By Frank Alkyer | Published September 2023
Claire Daly has a warm, inviting, witty, tremendously engaging personality that shines through in her playing. Just as the goal of a great writer is to write as they speak to make their craft more personal, Daly plays how she thinks. And that thoughtfulness is on full display on her new recording, Vuvu For Frances, a tribute to one of New York City’s long-standing jazz patrons, the 98-year-old Frances Ballantyne.
The recording serves as a throwback in many ways, tipping its hat to the heyday of the 52nd Street jazz haunts from the 1950s, beginning with the album’s cover: a classic Bill Gottlieb photo of “The Street,” to beautifully rendered chestnuts like Jimmy Van Heusen’s “All The Way,” Johnny Mercer’s “Fools Rush In” and “Mood Indigo” from the team of Duke Ellington and Barney Bigard. The setting also turns into a terrific conversation between Daly’s low-down bari and the flowing tenor of George Garzone, a colleague and long-time mentor.
Daly and Garzone together are magic. They flow in and out of each other’s lines, complement each solo and charm the bejeezus out of you on each of this set’s 13 tunes.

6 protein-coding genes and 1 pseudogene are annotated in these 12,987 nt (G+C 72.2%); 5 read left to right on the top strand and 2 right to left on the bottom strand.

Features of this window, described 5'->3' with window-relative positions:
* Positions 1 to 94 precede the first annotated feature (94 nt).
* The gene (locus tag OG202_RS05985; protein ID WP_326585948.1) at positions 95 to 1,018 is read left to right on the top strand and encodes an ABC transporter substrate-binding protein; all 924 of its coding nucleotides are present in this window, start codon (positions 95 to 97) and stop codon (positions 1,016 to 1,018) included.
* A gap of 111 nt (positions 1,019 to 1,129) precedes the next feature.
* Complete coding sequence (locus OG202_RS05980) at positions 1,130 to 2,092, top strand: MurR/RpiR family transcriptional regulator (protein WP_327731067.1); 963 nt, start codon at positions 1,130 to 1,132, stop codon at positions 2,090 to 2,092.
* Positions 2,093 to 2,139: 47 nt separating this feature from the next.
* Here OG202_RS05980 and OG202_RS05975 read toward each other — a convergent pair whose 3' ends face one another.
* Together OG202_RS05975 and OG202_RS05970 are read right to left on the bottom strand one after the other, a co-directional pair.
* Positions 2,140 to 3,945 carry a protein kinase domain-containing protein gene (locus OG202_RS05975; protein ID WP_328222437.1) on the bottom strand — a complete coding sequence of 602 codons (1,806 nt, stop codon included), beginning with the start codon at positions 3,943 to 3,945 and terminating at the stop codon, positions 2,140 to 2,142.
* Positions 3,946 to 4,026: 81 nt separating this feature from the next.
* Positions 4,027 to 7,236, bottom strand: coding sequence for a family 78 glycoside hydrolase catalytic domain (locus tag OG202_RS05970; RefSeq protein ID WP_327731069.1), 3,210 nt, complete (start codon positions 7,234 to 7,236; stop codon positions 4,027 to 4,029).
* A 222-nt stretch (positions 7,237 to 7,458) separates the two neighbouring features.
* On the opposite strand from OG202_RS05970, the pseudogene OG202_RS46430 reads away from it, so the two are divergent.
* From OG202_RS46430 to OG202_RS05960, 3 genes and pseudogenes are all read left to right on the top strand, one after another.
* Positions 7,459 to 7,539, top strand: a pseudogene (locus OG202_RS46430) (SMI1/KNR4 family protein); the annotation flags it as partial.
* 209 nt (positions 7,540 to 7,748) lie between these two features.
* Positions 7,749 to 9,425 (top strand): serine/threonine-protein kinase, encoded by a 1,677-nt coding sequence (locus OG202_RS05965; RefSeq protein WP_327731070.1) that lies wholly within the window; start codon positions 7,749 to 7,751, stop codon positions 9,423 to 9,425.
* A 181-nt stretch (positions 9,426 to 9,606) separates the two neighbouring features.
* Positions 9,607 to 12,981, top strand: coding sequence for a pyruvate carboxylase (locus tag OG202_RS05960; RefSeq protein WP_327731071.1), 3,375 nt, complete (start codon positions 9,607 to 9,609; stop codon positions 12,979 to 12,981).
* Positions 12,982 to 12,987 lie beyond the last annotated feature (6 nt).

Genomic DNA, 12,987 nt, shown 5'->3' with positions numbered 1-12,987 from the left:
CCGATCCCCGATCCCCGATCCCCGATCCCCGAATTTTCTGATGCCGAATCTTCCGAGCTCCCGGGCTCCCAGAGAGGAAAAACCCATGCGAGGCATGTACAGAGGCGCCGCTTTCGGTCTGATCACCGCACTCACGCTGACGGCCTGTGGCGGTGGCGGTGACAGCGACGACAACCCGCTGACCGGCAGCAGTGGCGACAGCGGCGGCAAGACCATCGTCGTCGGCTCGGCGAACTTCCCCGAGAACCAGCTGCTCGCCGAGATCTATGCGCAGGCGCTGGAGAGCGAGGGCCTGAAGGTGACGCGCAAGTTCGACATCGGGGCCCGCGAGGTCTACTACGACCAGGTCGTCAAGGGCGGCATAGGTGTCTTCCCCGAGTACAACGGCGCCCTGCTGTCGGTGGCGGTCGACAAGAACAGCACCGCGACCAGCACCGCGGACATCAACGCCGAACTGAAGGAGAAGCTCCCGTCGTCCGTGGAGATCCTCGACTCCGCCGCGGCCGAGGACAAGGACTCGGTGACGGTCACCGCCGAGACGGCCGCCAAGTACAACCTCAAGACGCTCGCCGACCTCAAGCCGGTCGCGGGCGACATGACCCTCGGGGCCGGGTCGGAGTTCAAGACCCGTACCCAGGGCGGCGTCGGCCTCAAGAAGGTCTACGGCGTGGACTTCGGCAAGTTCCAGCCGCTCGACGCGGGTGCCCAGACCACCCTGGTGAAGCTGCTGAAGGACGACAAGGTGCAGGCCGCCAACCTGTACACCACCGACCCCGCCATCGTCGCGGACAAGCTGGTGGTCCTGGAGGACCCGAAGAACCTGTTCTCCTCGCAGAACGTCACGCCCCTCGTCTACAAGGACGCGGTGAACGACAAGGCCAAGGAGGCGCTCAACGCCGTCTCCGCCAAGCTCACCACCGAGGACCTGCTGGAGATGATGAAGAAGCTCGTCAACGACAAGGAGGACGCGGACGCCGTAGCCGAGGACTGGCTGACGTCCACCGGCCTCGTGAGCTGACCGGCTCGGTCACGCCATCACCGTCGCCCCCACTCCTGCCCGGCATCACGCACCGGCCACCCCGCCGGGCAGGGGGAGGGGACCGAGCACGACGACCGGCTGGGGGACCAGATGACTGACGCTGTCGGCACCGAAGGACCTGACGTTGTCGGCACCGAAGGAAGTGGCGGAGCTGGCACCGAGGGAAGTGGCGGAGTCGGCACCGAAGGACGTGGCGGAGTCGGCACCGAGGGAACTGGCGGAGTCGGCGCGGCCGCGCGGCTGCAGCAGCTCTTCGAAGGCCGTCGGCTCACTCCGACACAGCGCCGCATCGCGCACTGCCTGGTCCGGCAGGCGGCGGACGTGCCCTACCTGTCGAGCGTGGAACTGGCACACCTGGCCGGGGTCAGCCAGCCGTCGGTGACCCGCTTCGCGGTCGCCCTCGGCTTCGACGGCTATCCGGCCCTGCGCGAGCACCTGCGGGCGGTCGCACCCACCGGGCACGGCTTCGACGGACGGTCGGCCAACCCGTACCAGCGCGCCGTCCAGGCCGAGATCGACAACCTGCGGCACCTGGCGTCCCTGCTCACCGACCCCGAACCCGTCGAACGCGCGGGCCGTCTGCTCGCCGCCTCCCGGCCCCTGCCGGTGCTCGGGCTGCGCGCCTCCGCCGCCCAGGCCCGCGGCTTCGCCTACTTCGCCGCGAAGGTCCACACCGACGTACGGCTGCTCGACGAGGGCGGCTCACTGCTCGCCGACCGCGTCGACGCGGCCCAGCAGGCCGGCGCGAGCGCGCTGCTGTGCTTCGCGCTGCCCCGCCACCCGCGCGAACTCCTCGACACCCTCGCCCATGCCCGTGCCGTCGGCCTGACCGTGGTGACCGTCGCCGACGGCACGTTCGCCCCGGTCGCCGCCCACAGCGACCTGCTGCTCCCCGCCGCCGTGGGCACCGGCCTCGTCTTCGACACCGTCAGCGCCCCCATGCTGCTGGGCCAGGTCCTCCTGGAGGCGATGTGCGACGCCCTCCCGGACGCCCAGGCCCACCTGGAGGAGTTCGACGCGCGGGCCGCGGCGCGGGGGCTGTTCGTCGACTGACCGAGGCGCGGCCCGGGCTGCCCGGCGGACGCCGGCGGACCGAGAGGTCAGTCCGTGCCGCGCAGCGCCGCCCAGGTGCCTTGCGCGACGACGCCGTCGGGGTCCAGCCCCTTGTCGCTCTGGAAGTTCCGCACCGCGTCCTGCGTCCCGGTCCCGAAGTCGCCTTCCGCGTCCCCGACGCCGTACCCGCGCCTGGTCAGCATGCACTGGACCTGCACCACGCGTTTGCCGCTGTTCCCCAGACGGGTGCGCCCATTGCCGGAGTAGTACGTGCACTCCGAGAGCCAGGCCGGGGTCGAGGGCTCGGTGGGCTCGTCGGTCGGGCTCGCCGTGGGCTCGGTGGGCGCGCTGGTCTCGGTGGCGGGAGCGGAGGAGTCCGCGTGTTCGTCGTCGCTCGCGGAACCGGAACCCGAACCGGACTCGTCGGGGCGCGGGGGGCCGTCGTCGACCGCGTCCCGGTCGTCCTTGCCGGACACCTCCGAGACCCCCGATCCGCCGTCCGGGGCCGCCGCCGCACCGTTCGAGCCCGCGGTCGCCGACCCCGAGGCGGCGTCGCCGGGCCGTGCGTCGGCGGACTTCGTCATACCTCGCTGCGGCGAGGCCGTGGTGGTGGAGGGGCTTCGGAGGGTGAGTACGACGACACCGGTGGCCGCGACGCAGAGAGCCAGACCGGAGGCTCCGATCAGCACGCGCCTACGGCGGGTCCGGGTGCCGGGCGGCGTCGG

They throw down on Charles Lloyd’s “Sweet Georgia Bright,” backed by a swinging rhythm section in Jon Davis on piano, Dave Hofstra on bass and David F. Gibson on drums. Ditto on “People Will Say We’re In Love” at one of the fastest tempos this writer has ever heard. They plant their musical tongues firmly in cheek for a ride around “The Lonely Goatherd” from The Sound Of Music. You can almost hear free-jazz yodeling in the background as they play “Lay ee old lay ee old-oo,” then take the whole tune into an avant-garde tantra before returning, true to form.
The rest of the set just offers a warm embrace. “Half Nelson,” “Harlem Nocturne,” “The Very Thought Of You” and more, delivered with all the grace and warmth these kids can muster.
What else can be said? Go get some Vuvu. It’ll be good for your soul.